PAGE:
The Seediness of the Supreme Court


    A $500,000 trip to Indonesia. An all-expenses-paid trip to Israel. A $15,000 bust of Abraham Lincoln. These are some of the gifts that justices of the Supreme Court have knowingly accepted over the past 20 years. In the year since I reported on the Supreme Court in this publication, the sleaziness of the court has only risen to new levels, specifically the financial dealings of its justices. Confidence in the Supreme Court has dropped to historic lows, as reports by ProPublica and other publications have detailed various gifts and financial incentives that multiple justices accepted without disclosing the receipts. 

    Harlan Crow, a Republican mega-donor, made his fortune in real estate and has been friends with Justice Clarence Thomas and Ginni Thomas since the 1990s. While Supreme Court Justices are entitled to befriend or fraternize with members of political parties, there is a line between casual friendship and friendship that includes ethics violations. Recent reports revealed that Crow bought the house of Justice Thomas’s mother in 2014 for $133,000. When questioned about the transaction, Justice Thomas said that he “forgot” to disclose this purchase, which he is required to do with any real estate transactions over $1,000. ProPublica recently reported that the grandnephew of Justice Thomas had his $6,000 monthly boarding school tuition paid in full by Harlan Crow for two years. In addition, Justice Thomas said that he “did not understand” the requirements surrounding disclosures of transactions, which is perplexing considering he attended Yale Law School and should be well-versed in government regulation and oversight. Although news publications have been focusing heavily on Justice Thomas’s financial misdeeds, he is not the only culprit on the court.

    A weekend away at a $1,000-a-night Texas ranch. That ranch is where Antonin Scalia, the late Supreme Court Justice, was found dead by the owner of the property, John B. Poindexter. Poindexter invited Scalia to his ranch for an all-expenses-paid weekend. Poindexter could treat Justice Scalia to this trip without any mandatory documentation. By contrast, Congresspeople are prohibited from taking gifts for more than $50 and need pre-approval from an ethics committee before taking trips. Furthermore, unlike judges on lower courts, Justice Scalia and all other justices were under no obligation to disclose trips and complimentary gifts. From 2004 to 2014, Justice Scalia took 258 subsidized trips, more than any other justice on the Supreme Court. Every one of those trips was covered by various donors and organizations, muddying the lines of ethics and disclosure.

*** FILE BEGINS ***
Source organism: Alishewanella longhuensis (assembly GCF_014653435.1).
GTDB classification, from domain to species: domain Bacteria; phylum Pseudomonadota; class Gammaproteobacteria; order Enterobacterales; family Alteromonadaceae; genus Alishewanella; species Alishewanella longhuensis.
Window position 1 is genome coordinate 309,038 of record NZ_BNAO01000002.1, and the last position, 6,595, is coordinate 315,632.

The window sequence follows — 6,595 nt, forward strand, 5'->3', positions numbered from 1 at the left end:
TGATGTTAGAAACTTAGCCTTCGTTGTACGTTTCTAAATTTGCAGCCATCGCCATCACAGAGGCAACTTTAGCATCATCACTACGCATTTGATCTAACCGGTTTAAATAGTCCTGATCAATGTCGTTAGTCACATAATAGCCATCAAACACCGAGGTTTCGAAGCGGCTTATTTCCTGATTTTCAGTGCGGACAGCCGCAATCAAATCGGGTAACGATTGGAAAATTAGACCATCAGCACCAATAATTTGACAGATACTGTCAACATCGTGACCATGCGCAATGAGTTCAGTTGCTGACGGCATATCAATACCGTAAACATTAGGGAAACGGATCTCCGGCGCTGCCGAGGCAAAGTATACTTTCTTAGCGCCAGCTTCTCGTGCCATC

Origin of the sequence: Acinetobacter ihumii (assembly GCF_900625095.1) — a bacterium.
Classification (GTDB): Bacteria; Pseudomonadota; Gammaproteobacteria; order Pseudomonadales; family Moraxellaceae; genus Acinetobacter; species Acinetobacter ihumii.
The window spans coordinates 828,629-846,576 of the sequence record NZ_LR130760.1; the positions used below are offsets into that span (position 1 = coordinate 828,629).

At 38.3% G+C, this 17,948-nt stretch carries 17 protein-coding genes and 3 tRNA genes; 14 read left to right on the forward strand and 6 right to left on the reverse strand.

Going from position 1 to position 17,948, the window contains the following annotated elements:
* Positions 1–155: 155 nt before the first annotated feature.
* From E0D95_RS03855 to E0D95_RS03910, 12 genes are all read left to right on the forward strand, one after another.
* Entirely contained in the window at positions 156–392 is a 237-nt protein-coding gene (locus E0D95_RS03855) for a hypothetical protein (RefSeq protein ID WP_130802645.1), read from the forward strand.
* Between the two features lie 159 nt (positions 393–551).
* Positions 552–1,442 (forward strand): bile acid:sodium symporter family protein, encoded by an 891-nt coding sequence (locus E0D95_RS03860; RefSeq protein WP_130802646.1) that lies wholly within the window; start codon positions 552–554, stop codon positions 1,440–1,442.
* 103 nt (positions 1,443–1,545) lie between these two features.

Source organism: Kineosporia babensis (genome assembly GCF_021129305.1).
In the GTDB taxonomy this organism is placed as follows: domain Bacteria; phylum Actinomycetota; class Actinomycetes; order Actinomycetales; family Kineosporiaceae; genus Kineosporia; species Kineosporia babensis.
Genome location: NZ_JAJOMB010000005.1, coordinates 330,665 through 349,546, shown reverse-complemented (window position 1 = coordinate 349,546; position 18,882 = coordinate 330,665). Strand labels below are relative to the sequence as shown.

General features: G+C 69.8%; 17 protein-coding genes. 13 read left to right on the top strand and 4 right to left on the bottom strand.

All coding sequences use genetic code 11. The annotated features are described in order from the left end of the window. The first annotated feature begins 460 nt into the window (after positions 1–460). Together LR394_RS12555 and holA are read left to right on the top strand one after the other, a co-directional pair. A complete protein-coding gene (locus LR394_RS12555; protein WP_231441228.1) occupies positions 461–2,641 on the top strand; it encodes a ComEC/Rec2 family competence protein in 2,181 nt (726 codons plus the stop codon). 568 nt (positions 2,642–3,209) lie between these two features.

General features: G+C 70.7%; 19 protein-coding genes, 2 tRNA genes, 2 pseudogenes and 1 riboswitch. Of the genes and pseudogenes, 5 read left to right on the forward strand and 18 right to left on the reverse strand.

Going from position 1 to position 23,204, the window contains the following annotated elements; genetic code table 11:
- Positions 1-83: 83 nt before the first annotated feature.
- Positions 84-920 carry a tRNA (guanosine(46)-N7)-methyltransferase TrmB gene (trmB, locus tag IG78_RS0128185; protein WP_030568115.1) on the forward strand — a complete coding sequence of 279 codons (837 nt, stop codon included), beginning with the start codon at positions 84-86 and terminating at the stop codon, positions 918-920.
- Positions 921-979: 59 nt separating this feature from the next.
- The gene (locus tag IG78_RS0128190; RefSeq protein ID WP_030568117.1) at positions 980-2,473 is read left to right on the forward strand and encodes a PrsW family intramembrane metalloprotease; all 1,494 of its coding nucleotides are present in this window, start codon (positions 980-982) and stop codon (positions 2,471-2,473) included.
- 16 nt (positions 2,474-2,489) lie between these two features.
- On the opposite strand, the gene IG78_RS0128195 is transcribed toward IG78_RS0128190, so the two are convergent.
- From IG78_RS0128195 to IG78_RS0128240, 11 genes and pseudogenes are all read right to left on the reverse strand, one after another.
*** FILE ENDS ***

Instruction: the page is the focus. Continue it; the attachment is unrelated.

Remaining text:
Justice Neil Gorsuch was looking for a buyer for a property he owned in Colorado. Just nine days after the Senate confirmed Justice Gorsuch to serve a lifetime term on the Supreme Court, an interested buyer materialized. This buyer was none other than the CEO of Greenberg Traurig, one of the most prominent law firms in the country, which frequently had business before the Supreme Court. Unlike his future colleague Justice Thomas, Justice Gorsuch did fill out a federal disclosure form for the transaction, which stated he made between $250,001 and $500,000 from the sale. However, Justice Gorsuch did not complete the form section where one would identify the purchaser. From the initial sale until now, Greenberg Traurig has presented 22 cases before the Supreme Court. Concerningly, Supreme Court rules do not bar justices from participating in monetary transactions with people with a vested interest in court decisions.

    Justices are required to make annual disclosures not only about their finances but their spouses’ finances as well and must include detail on the source of the spouse’s income, the type of income, and the date they receive the payment, but glaringly, not the amount of revenue they receive. For example, Jane Sullivan Roberts, the wife of Chief Justice John Roberts, makes six to seven figures annually working as a recruiter for some of Washington’s top law firms, many of whom have business before the court. Arguably, Ms. Roberts’s connection to the court could lead to higher commissions and greater job opportunities, but she is still a success in her own right. Furthermore, the Roberts are not required to share which law firms employ the services of Ms. Roberts, which leaves ample room for ambiguity surrounding conflict of interest, requiring the public to rely solely on the affirmations by the justices that no conflict of interest occurs. These loopholes could quickly be eliminated by comprehensive and far-reaching legislation, which all nine justices seem to oppose adopting, according to a statement released by the justices on April 25, 2023. The Supreme Court’s unanimous resistance to legislation surrounding ethics is ironic, given that most of the time, the two sides of the court are at great odds with each other. 

    It is incomprehensible that the Supreme Court is left to govern itself above any ethical or moral standard. The justices are considered the utmost experts in United States Constitutional Law, yet are they aware that their behavior could be considered a violation of due process? How can those who argue a case before the Supreme Court ensure that their legal opponent does not have an inside connection to a justice? As the law currently stands, it is nearly impossible to identify conflicts of interest concerning the justices’ and their families’ finances. It is time to pass legislation requiring more financial disclosure and explicit ethical guidelines. It is time for the Supreme Court to be brought to justice. It is time for the justices to no longer be held above the law.



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